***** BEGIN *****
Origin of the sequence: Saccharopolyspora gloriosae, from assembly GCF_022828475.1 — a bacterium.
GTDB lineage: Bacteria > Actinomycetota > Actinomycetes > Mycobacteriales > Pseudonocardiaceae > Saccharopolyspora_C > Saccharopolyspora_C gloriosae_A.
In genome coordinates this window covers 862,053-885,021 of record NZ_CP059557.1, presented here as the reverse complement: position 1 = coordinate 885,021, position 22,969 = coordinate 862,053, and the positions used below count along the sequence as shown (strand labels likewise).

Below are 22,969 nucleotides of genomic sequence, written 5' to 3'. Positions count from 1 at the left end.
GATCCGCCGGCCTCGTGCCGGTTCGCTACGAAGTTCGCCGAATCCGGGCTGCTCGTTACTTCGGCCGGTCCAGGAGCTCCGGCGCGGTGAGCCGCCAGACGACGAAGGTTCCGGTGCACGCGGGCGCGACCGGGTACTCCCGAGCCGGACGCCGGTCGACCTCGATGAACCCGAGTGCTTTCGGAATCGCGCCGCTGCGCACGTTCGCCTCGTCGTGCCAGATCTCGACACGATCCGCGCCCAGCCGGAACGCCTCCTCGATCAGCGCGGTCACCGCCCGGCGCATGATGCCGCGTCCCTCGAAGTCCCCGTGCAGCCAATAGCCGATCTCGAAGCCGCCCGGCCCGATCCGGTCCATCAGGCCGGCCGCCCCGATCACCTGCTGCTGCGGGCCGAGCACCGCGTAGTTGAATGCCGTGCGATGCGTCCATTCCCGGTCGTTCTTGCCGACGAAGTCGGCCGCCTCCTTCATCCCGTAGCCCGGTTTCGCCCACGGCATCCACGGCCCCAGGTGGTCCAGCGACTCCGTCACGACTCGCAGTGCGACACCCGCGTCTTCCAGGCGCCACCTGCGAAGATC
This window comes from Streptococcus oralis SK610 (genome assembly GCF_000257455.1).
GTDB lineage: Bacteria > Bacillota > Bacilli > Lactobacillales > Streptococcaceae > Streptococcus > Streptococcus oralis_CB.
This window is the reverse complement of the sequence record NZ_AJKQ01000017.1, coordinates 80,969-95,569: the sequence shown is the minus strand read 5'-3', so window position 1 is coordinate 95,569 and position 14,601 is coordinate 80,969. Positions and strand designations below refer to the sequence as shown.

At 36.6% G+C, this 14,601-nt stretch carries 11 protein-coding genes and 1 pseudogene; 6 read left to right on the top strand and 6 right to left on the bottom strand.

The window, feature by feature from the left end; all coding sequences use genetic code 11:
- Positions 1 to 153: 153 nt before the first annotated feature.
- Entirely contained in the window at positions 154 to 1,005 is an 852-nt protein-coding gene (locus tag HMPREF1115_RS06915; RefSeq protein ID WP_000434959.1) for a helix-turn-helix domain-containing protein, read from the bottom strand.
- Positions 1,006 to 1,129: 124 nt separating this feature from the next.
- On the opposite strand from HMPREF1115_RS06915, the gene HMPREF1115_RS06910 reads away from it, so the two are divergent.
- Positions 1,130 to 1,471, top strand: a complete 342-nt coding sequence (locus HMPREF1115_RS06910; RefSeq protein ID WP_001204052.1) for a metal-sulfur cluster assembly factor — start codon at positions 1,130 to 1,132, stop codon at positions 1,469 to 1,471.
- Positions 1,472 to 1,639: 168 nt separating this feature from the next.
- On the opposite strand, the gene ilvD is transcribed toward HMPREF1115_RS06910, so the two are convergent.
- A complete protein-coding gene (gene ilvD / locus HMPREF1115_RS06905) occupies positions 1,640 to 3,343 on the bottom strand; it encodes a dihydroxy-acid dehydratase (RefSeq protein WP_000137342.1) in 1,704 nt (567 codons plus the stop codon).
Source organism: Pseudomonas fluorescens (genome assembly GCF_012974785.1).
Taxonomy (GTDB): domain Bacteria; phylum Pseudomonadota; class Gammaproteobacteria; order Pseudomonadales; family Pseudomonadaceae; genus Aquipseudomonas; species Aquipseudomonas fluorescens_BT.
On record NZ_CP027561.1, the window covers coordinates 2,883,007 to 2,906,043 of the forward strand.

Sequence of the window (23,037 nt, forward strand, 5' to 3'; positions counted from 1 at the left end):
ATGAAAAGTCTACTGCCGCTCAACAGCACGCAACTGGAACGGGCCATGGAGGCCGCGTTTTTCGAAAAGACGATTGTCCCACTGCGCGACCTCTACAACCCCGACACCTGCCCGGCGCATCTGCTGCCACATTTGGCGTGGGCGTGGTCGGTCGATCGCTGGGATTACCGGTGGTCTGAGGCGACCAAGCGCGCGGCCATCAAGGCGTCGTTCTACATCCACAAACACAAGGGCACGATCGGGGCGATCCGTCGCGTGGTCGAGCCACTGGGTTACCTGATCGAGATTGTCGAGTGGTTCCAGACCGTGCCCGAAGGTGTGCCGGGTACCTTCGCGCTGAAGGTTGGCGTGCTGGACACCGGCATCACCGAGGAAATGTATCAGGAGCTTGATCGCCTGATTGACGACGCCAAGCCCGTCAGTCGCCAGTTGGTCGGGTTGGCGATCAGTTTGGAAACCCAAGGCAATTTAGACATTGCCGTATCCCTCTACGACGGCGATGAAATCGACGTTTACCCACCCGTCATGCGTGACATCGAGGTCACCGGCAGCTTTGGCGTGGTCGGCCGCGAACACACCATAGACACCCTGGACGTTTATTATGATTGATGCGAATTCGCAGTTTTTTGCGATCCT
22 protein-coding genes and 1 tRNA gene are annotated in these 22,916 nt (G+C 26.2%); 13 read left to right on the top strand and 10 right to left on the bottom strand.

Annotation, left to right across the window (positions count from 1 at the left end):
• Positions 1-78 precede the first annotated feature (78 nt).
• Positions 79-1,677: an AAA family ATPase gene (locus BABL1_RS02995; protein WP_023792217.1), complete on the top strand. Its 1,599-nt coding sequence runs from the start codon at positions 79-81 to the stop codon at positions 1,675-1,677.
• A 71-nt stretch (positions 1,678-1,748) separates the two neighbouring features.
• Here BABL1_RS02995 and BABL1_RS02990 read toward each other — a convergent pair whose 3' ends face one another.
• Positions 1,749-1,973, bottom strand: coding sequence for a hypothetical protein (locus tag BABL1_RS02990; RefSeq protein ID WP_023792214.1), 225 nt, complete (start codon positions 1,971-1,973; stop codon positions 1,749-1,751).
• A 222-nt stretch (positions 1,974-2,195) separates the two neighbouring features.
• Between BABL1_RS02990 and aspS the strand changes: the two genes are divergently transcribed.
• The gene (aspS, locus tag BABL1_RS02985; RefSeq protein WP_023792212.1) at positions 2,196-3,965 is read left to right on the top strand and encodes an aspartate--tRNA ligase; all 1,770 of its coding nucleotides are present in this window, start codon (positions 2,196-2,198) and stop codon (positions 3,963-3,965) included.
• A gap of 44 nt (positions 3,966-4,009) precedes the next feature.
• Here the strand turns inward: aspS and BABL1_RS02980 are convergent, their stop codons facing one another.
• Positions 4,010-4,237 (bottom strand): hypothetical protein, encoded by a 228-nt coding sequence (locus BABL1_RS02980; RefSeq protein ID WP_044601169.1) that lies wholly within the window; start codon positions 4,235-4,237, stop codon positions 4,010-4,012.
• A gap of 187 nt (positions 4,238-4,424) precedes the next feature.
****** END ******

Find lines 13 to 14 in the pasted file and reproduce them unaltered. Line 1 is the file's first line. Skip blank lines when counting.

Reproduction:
- Positions 1,006 to 1,129: 124 nt separating this feature from the next.
- On the opposite strand from HMPREF1115_RS06915, the gene HMPREF1115_RS06910 reads away from it, so the two are divergent.